Interactions in Responsive Web Design for Hover and Touch Devices

Links and talking points from my talk: “Interactions in Responsive Web”

Why add interactions to our web pages?

  • Illustrate a change on the page
    • Let users know something has changed
    • Make changes less jarring
  • Allow other changes to happen in the background
  • Appear current
    • Use of new technology lets users know you are up-to-date
  • Add entertainment
    • Surprise and delight
    • Value in fun factor

Should you add interactions/animations/transitions?

  • Will the interaction help users understand the changes in the interface?
  • Will the interaction add personal value or enjoyment to the experience?
  • How does the interaction affect the page size/performance budget?
  • Can I optimize the experience by choosing less expensive properties to animate?
  • How much time will be added to the design/development timeline to create/implement?
  • How will this effect the cross-device QA/testing time?
  • If I remove the interaction, can my visitors still access the information in an easy manner, with minimal clicks or confusion?
  • Do the interaction choices degrade gracefully?
  • Is the design accessible for touch, mouse, and keyboard users?

Interaction: Simple transitions on :hover & :focus

Easy to add with code such as:

a { transition: color 0.25s linear; }

Sites in use:

Pros:

  • no context lost on touch/non-touch devices
  • smooth change for users with hover or focus
  • minimal work to implement

Cons:

  • multiple functionalities to test/design

Interaction: Surprise and delight hovers

Sites in use:

Pros:

  • Gain fun, user enjoyment with playful interaction
  • No context lost on touch devices

Cons:

  • Minimal to potentially average added page weight for functionality

Interaction: Information reveal hover

Sites in use:

Pros:

  • Show information to users quickly without additional clicks or page loads
  • Can provide a fun interface for visitors to interact with

Cons:

  • Different experience for touch/mouse users
  • Touch users on larger sizes might be confused by experience

Interaction: Destination hover

Sites in use:

Pros:

  • Can maximize imagery by hiding text till interaction
  • Can offer shortcuts for reaching a destination

Cons:

  • Users without hover will not know destination, might be forced to take longer route to content
  • Visitors might miss links all together
  • Might require additional JavaScript to remove 300ms delay

Interaction: Navigation menus

Sites in use:

Hovers:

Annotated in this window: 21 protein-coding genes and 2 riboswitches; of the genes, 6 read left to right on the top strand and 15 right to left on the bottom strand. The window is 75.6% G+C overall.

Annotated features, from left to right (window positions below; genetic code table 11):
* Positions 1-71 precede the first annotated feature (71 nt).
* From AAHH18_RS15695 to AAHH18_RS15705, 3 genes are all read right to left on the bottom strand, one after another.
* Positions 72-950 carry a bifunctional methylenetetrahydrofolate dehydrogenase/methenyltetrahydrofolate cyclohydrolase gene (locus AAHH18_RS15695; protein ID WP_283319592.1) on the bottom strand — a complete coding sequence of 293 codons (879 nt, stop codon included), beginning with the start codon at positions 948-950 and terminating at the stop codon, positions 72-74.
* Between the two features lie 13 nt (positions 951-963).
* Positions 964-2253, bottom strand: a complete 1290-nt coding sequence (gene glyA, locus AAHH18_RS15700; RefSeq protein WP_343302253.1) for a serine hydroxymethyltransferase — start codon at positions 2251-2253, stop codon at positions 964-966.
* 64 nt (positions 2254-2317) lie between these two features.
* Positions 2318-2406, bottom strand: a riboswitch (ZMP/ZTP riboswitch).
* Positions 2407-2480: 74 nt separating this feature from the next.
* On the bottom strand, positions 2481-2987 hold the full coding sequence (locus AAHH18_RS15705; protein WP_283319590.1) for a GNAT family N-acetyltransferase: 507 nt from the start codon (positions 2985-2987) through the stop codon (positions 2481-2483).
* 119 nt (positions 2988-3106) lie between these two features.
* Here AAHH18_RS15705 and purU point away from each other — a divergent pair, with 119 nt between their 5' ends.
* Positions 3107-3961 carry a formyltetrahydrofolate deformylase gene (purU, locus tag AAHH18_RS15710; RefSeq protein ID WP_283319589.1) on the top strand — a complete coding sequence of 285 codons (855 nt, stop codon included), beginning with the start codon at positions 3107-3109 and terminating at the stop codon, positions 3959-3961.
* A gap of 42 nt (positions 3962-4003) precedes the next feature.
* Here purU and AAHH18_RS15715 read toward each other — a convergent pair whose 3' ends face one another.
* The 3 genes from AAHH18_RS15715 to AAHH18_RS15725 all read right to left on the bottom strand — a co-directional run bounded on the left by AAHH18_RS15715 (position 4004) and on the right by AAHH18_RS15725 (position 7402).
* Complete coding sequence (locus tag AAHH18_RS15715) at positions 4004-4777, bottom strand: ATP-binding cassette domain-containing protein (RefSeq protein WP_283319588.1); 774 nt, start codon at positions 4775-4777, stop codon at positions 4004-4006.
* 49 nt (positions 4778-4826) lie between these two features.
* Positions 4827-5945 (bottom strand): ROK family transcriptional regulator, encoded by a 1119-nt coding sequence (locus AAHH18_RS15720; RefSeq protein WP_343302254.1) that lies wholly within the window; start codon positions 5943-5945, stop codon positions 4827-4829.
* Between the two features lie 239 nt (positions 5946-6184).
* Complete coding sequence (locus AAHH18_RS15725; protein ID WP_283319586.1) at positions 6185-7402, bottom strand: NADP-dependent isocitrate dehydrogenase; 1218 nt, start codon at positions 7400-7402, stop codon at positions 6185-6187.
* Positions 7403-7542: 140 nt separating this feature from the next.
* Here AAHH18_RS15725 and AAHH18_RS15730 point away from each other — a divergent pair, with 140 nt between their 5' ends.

• Have become a common convention for dropdown menus
  • Touch users will have a sub-par experience by having to take a longer route to content

Clicks:

  • Visitors might not recognize the need for a click
  • Makes sure touch and mouse users can access content

Interaction: Slideshows

Sites in use:

Pros:

  • Common interface for serving image and text content
  • Visitors can use arrow, pagination, and swipe conventions
  • Lazy load techniques can help solve speed problems

Cons:

  • Can have a speed impact; add to our performance budget
  • Interactions can be confusing on smaller screens when content doesn’t fit nicely and movement is rendered at unexpected speeds and directions

Interaction: Site Intros

Sites in use:

Pros:

  • Can focus attention on specific elements
  • Adds visual enjoyment and liveliness to page
  • Adds slickness to otherwise pretty barren splash pages

Cons:

  • Can be a large speed impact
  • Can be confusing on smaller screens to follow elements as they animate in

Hover/Touch Global Switcher

CodePen examples:

Pros:

  • Makes sure that there is a way that visitors on any device can get the best experience for them
  • Allows aesthetic customization for different use cases
  • Can combine with screen size to optimize for small screen touch vs large screen touch

Cons:

  • Additional design/development work to craft different experience
  • Requires user to do extra work to set preferences

Interaction Media Features

Pointer:

  • Checks for: none, coarse, fine
  • If multiple input mechanisms: recommended that the UA reports the characteristics of the least capable pointing device
  • UAs may make the feature match multiple values.

Hover:

  • Queries whether primary pointing system used on the output device can hover or not.
  • Values: none, on-demand, hover